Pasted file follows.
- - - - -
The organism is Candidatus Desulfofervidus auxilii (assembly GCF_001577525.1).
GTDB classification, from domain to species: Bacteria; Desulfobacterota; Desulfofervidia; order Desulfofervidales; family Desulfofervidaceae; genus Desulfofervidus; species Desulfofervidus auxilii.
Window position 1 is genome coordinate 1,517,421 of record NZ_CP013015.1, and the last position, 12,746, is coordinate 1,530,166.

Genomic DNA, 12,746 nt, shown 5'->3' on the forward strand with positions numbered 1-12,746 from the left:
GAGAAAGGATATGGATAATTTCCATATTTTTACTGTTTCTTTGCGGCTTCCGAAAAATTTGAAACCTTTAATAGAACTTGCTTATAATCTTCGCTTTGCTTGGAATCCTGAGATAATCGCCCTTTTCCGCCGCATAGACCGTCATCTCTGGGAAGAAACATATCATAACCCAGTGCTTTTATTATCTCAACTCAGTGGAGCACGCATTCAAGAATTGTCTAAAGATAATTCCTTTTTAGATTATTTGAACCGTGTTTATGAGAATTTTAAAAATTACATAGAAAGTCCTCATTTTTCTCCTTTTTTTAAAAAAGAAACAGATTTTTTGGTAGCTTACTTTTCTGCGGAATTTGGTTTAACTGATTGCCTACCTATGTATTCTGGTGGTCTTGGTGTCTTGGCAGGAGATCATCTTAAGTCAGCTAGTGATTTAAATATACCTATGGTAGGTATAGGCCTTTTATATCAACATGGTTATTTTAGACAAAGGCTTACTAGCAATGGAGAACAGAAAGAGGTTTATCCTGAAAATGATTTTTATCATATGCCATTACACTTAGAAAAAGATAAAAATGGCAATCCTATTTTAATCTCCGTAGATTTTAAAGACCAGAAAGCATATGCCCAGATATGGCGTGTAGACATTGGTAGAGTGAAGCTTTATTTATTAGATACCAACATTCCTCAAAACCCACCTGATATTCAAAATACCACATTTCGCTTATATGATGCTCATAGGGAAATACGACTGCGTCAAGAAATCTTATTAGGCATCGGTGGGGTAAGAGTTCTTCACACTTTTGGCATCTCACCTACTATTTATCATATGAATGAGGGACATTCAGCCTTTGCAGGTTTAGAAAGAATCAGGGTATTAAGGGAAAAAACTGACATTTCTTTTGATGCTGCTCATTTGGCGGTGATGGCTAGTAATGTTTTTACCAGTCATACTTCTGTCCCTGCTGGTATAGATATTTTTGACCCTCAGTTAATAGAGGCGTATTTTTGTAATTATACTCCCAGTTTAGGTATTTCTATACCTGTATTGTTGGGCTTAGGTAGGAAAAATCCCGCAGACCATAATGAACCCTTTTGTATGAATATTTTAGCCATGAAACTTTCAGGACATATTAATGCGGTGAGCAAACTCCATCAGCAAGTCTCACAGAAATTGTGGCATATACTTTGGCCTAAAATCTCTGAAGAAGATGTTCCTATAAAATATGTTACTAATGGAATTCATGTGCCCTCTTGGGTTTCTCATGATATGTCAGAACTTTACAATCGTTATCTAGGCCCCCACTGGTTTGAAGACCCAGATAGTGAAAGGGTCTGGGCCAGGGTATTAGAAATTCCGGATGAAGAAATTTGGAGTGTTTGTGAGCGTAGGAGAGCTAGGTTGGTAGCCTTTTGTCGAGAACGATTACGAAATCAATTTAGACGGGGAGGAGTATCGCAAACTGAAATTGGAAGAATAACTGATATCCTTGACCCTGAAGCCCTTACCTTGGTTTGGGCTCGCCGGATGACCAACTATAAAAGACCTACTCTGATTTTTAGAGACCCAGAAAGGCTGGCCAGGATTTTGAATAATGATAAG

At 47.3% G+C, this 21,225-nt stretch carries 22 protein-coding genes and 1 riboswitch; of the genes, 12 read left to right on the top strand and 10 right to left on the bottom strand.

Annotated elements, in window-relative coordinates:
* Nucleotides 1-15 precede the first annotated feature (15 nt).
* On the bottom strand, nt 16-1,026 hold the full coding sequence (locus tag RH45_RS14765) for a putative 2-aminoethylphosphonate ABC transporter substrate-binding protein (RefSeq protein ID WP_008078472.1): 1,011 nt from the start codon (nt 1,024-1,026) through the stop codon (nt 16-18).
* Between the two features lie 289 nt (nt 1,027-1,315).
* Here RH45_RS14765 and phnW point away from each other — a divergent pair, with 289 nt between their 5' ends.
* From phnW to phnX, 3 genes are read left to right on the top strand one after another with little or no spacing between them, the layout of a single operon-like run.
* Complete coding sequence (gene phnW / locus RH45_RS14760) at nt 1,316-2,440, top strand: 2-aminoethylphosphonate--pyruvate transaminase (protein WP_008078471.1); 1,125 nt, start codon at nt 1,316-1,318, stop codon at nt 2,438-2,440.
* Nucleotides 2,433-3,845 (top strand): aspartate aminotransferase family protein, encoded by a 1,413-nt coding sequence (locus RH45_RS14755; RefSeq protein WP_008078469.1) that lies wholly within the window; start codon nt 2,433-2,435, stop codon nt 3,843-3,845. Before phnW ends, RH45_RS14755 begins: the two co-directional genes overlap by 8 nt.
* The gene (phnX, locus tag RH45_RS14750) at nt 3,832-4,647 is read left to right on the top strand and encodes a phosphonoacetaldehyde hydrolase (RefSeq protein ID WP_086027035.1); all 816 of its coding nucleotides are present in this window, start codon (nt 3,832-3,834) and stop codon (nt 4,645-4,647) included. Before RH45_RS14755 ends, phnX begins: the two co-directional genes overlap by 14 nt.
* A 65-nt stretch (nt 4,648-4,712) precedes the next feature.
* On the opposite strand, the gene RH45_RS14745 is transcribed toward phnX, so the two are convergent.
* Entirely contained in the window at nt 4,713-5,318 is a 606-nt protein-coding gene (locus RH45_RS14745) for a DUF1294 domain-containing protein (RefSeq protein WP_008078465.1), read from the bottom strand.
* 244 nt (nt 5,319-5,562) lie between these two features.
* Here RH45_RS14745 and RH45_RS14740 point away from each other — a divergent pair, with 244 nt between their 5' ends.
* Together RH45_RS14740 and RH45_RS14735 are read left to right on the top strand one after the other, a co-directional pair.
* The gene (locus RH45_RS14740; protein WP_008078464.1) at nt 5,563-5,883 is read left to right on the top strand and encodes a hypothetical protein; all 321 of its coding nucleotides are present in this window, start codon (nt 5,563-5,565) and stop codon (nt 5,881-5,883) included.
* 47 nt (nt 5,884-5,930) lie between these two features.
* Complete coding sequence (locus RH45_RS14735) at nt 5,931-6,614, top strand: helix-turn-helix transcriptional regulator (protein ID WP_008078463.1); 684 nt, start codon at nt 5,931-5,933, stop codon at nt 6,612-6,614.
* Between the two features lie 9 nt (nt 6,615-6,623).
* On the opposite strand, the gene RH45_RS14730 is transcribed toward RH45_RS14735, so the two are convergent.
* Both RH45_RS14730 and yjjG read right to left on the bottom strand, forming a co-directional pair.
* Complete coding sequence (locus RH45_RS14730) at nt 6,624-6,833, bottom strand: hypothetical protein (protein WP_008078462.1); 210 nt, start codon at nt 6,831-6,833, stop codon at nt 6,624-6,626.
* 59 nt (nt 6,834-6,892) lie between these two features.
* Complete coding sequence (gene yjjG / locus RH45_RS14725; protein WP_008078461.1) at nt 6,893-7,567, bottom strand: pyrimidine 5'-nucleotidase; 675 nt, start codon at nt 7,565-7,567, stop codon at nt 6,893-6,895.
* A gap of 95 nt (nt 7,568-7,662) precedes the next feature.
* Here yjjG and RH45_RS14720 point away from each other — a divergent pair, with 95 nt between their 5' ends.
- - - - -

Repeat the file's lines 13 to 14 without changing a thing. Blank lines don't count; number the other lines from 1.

* Complete coding sequence (gene phnW / locus RH45_RS14760) at nt 1,316-2,440, top strand: 2-aminoethylphosphonate--pyruvate transaminase (protein WP_008078471.1); 1,125 nt, start codon at nt 1,316-1,318, stop codon at nt 2,438-2,440.
* Nucleotides 2,433-3,845 (top strand): aspartate aminotransferase family protein, encoded by a 1,413-nt coding sequence (locus RH45_RS14755; RefSeq protein WP_008078469.1) that lies wholly within the window; start codon nt 2,433-2,435, stop codon nt 3,843-3,845. Before phnW ends, RH45_RS14755 begins: the two co-directional genes overlap by 8 nt.